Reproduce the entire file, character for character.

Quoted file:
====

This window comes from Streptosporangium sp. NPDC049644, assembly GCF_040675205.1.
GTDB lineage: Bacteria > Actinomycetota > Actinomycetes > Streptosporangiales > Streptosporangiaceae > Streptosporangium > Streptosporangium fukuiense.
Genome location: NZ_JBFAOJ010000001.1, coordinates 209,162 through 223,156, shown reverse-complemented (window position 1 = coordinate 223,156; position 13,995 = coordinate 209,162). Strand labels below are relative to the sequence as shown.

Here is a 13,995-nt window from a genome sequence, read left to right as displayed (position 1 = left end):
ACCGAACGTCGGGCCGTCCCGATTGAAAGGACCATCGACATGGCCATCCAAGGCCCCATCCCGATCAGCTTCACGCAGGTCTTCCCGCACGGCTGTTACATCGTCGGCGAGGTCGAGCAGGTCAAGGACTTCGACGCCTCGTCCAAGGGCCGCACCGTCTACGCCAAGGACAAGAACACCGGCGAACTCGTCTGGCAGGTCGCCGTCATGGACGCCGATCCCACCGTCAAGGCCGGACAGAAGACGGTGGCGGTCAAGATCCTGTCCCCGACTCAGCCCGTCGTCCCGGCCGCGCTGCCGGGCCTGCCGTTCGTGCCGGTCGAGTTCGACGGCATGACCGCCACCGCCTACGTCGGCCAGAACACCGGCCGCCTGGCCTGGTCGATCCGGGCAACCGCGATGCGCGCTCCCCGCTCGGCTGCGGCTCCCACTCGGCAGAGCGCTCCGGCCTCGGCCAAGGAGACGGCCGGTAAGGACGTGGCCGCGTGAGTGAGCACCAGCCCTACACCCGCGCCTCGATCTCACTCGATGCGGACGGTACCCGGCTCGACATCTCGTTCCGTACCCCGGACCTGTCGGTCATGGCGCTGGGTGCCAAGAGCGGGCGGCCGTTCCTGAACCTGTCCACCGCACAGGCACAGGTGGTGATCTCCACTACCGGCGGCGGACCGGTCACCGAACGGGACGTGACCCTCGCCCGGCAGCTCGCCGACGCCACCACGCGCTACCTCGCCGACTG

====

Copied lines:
This window comes from Streptosporangium sp. NPDC049644, assembly GCF_040675205.1.
GTDB lineage: Bacteria > Actinomycetota > Actinomycetes > Streptosporangiales > Streptosporangiaceae > Streptosporangium > Streptosporangium fukuiense.
Genome location: NZ_JBFAOJ010000001.1, coordinates 209,162 through 223,156, shown reverse-complemented (window position 1 = coordinate 223,156; position 13,995 = coordinate 209,162). Strand labels below are relative to the sequence as shown.

Here is a 13,995-nt window from a genome sequence, read left to right as displayed (position 1 = left end):
ACCGAACGTCGGGCCGTCCCGATTGAAAGGACCATCGACATGGCCATCCAAGGCCCCATCCCGATCAGCTTCACGCAGGTCTTCCCGCACGGCTGTTACATCGTCGGCGAGGTCGAGCAGGTCAAGGACTTCGACGCCTCGTCCAAGGGCCGCACCGTCTACGCCAAGGACAAGAACACCGGCGAACTCGTCTGGCAGGTCGCCGTCATGGACGCCGATCCCACCGTCAAGGCCGGACAGAAGACGGTGGCGGTCAAGATCCTGTCCCCGACTCAGCCCGTCGTCCCGGCCGCGCTGCCGGGCCTGCCGTTCGTGCCGGTCGAGTTCGACGGCATGACCGCCACCGCCTACGTCGGCCAGAACACCGGCCGCCTGGCCTGGTCGATCCGGGCAACCGCGATGCGCGCTCCCCGCTCGGCTGCGGCTCCCACTCGGCAGAGCGCTCCGGCCTCGGCCAAGGAGACGGCCGGTAAGGACGTGGCCGCGTGAGTGAGCACCAGCCCTACACCCGCGCCTCGATCTCACTCGATGCGGACGGTACCCGGCTCGACATCTCGTTCCGTACCCCGGACCTGTCGGTCATGGCGCTGGGTGCCAAGAGCGGGCGGCCGTTCCTGAACCTGTCCACCGCACAGGCACAGGTGGTGATCTCCACTACCGGCGGCGGACCGGTCACCGAACGGGACGTGACCCTCGCCCGGCAGCTCGCCGACGCCACCACGCGCTACCTCGCCGACTG